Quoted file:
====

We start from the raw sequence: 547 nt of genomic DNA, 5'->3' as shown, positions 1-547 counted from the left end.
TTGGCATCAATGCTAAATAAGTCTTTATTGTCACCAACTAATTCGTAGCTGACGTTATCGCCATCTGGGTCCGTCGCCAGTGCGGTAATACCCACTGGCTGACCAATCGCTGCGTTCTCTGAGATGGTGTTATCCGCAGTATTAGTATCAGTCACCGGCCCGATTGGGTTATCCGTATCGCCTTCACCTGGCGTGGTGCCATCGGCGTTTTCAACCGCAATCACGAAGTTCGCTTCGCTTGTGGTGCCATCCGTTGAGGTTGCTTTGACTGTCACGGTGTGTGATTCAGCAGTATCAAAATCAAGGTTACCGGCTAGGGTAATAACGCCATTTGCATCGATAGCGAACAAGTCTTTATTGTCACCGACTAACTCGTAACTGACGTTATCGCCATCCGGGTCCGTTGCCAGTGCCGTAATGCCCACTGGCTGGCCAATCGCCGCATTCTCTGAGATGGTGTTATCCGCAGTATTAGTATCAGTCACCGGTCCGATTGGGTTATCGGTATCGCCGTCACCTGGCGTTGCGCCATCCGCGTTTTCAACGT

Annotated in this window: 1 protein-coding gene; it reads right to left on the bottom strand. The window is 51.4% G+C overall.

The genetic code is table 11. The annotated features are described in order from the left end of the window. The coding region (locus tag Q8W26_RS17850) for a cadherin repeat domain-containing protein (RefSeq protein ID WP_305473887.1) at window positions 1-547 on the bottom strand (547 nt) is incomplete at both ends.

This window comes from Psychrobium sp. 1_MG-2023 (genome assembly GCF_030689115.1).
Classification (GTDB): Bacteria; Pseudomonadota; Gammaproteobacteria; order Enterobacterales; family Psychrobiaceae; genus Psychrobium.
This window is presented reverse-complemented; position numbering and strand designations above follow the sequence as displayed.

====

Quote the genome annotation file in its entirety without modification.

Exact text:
We start from the raw sequence: 547 nt of genomic DNA, 5'->3' as shown, positions 1-547 counted from the left end.
TTGGCATCAATGCTAAATAAGTCTTTATTGTCACCAACTAATTCGTAGCTGACGTTATCGCCATCTGGGTCCGTCGCCAGTGCGGTAATACCCACTGGCTGACCAATCGCTGCGTTCTCTGAGATGGTGTTATCCGCAGTATTAGTATCAGTCACCGGCCCGATTGGGTTATCCGTATCGCCTTCACCTGGCGTGGTGCCATCGGCGTTTTCAACCGCAATCACGAAGTTCGCTTCGCTTGTGGTGCCATCCGTTGAGGTTGCTTTGACTGTCACGGTGTGTGATTCAGCAGTATCAAAATCAAGGTTACCGGCTAGGGTAATAACGCCATTTGCATCGATAGCGAACAAGTCTTTATTGTCACCGACTAACTCGTAACTGACGTTATCGCCATCCGGGTCCGTTGCCAGTGCCGTAATGCCCACTGGCTGGCCAATCGCCGCATTCTCTGAGATGGTGTTATCCGCAGTATTAGTATCAGTCACCGGTCCGATTGGGTTATCGGTATCGCCGTCACCTGGCGTTGCGCCATCCGCGTTTTCAACGT

Annotated in this window: 1 protein-coding gene; it reads right to left on the bottom strand. The window is 51.4% G+C overall.

The genetic code is table 11. The annotated features are described in order from the left end of the window. The coding region (locus tag Q8W26_RS17850) for a cadherin repeat domain-containing protein (RefSeq protein ID WP_305473887.1) at window positions 1-547 on the bottom strand (547 nt) is incomplete at both ends.

This window comes from Psychrobium sp. 1_MG-2023 (genome assembly GCF_030689115.1).
Classification (GTDB): Bacteria; Pseudomonadota; Gammaproteobacteria; order Enterobacterales; family Psychrobiaceae; genus Psychrobium.
This window is presented reverse-complemented; position numbering and strand designations above follow the sequence as displayed.